Detroit Lions pressure to win in 2020 may not be quite what you think

Jarrad Davis, Detroit Lions (Photo by Stephen Maturen/Getty Images)
Jarrad Davis, Detroit Lions (Photo by Stephen Maturen/Getty Images) /

The pressure for the Detroit Lions to win next season and beyond may not have as much to do with how many wins they get, but as to how they get them.

Sometime around the loss to the Chicago Bears on Thanksgiving Day last year, the Ford family and president Rod Wood got together about the Detroit Lions to discuss the future.

Well aware of the frustration shared by fans, the group came together to have serious discussions about what to do to resolve the constant failure. The seemingly impossible task of making the Lions an annual playoff contender.

In the days that followed, they informed general manager Bob Quinn and head coach Matt Patricia that they will be retained for 2020 as general manager and head coach respectively. But they demanded visible progress towards being a playoff contender in 2020, and a foundation that will continue a consistently winning team into the future. They also insisted on replacing some assistants from the coaching staff to help them do it.

In mid-December, the Fords met with a select group of media members. They revealed their plans for 2020 including the details above but also conducted a lengthy discussion that involved matters that they asked to be kept private per Kyle Meinke of

"“The easy way out would have been for heads to roll. I asked [Sheila] Ford Hamp and her mother about that thirst for blood, and whether it made their decision to stay the course more difficult. There was an agreement in place that they would be quoted only selectively during the meeting, but let’s just say they were nodding before the words were out of my mouth.”"

What else may have been discussed in that meeting that the Fords didn’t want to make public? Looking over the past two months the fog has seemed to have been cleared to perhaps get a clue.

In a recent interview, former wide receiver Calvin Johnson was quite critical of the Lions’ medical team. He gave instances where winning was put far ahead of his health. This was followed by comments from former center Travis Swanson that supported the statement with examples of his own.

The NFL players are a brotherhood. Their loyalties are to one another just as much if not more than to their teams. They talk to each other and share experiences. And while they know that football is a business, they still expect to be treated as human beings with families, lives, and a future after football as well.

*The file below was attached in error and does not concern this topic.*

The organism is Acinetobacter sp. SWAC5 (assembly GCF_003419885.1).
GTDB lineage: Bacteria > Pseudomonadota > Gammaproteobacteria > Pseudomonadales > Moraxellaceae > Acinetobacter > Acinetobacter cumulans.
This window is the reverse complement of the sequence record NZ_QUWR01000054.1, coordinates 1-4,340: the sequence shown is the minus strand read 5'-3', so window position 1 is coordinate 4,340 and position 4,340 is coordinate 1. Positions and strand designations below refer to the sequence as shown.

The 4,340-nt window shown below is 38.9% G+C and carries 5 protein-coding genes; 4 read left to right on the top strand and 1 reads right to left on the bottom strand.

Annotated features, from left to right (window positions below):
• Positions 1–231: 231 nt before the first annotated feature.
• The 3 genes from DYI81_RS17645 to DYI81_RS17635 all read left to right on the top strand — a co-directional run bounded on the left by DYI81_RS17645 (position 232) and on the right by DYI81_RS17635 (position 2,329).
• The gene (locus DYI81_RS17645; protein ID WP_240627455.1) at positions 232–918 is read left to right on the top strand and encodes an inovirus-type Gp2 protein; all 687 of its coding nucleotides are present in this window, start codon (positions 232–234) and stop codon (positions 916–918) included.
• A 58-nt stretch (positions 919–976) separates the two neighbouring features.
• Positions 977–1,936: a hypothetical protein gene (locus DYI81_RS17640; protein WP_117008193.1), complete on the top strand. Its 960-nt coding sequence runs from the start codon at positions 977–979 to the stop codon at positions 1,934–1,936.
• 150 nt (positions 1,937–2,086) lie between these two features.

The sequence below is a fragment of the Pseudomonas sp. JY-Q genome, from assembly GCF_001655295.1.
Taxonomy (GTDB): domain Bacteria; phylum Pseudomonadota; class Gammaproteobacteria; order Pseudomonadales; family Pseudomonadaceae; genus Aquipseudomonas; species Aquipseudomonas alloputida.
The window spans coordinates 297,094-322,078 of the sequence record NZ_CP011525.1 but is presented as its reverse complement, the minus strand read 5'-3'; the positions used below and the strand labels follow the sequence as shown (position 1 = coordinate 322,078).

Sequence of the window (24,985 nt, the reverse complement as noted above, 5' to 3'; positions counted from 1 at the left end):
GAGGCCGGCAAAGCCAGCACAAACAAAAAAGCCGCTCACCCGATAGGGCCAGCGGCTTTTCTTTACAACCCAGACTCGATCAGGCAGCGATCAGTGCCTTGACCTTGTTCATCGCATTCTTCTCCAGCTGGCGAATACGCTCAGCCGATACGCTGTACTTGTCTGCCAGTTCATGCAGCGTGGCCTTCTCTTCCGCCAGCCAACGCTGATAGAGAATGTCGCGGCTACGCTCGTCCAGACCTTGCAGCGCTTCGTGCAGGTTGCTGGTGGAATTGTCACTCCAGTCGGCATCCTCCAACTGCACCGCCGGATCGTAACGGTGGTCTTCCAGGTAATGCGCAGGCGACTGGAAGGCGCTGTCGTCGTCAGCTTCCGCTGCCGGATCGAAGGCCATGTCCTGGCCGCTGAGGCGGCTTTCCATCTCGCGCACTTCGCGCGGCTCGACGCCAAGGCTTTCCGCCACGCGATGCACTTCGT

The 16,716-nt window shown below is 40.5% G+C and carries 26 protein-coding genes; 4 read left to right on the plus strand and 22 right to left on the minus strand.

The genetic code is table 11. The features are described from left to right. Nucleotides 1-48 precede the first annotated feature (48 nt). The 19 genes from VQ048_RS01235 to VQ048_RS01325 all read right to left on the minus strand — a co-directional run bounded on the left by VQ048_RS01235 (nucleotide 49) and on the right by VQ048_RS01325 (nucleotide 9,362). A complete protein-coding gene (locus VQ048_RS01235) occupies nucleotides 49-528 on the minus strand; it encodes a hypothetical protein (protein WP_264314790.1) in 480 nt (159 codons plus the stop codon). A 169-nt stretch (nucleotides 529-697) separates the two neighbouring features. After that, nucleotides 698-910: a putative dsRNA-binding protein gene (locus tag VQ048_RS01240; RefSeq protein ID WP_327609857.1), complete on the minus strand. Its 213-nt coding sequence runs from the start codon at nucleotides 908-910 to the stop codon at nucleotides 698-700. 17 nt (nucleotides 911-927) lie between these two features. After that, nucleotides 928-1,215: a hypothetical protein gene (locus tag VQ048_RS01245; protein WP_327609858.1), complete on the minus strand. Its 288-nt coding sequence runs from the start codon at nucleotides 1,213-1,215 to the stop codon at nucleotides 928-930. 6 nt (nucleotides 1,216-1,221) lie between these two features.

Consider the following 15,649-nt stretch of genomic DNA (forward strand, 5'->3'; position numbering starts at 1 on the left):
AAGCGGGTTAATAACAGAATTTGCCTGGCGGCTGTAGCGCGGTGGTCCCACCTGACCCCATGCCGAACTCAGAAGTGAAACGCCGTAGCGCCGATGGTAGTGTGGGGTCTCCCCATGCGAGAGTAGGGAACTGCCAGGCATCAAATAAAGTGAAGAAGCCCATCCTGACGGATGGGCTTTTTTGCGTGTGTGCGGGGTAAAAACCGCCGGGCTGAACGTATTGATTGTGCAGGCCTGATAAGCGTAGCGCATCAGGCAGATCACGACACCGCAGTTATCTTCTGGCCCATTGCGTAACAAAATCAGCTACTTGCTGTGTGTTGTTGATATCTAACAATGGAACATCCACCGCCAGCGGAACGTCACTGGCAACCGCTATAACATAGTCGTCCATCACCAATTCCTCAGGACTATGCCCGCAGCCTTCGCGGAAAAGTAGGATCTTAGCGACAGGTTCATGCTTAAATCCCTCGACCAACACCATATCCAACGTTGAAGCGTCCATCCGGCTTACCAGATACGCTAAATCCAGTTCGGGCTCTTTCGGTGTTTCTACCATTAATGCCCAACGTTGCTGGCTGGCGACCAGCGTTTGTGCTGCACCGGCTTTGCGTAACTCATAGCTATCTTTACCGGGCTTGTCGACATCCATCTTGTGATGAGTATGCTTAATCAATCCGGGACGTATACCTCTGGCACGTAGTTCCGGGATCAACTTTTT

As players, they know that they must give 100 percent all of the time. Often that means damaging their bodies in some ways that will impair them in some way for their entire lives. Given this, they’re certainly not wrong to expect to be treated as human beings as well. Perhaps even more so.

We have known for a long time that NFL players don’t hold the Detroit Lions franchise in high regard. They are far from the most desirable team to go to. Wasn’t hiring president Rod Wood and general manager Bob Quinn in 2016 supposed to solve that problem?

How was making Calvin Johnson reportedly pay back $1 million of his signing bonus going to help the team? That is a lot of money to most people, but something like that could definitely cost the team untold millions in the future. What free agent wants to join a team that’s so petty, when they have so many other choices that will offer about the same money?

San Francisco 49ers cornerback Richard Sherman came out recently and revealed that the Lions offered him more money but accepted less from San Francisco, saying that he like music played during practice and that Patricia made the players run too much.

Even Alabama quarterback Tua Tagovailoa has been reported as not wanting to be drafted by the Lions due to the team’s current coaching situation.

So here’s the biggest indicator of what might have came out of that meeting that the Fords had with Quinn and Patricia. Beginning December 10th, the Lions went all out on filling the Injured Reserve list.

Fully nine players, all starters, went on Injured Reserve between the 10th and the 23rd of December. Then, right after the season ended, another five were designated as Questionable for the start of training camp. There appears to be no pressure to be at offseason workouts unless fully healthy.

Hopefully, the Ford family finally has realized that making the Detroit Lions are a more attractive franchise by showing players, both on the team and around the league, that players’ health is of utmost importance. The best free agents won’t likely come to a team unless they feel they can trust them to be treated well.

Next. Top 5 former Lions who won a Super Bowl after leaving Detroit. dark

Bob Quinn and Matt Patricia have been rebuilding the Detroit Lions roster. They have the money and the draft picks to do it. Now comes the hard part, rebuilding their reputation. And know this. They cannot successfully do one without fully addressing the other.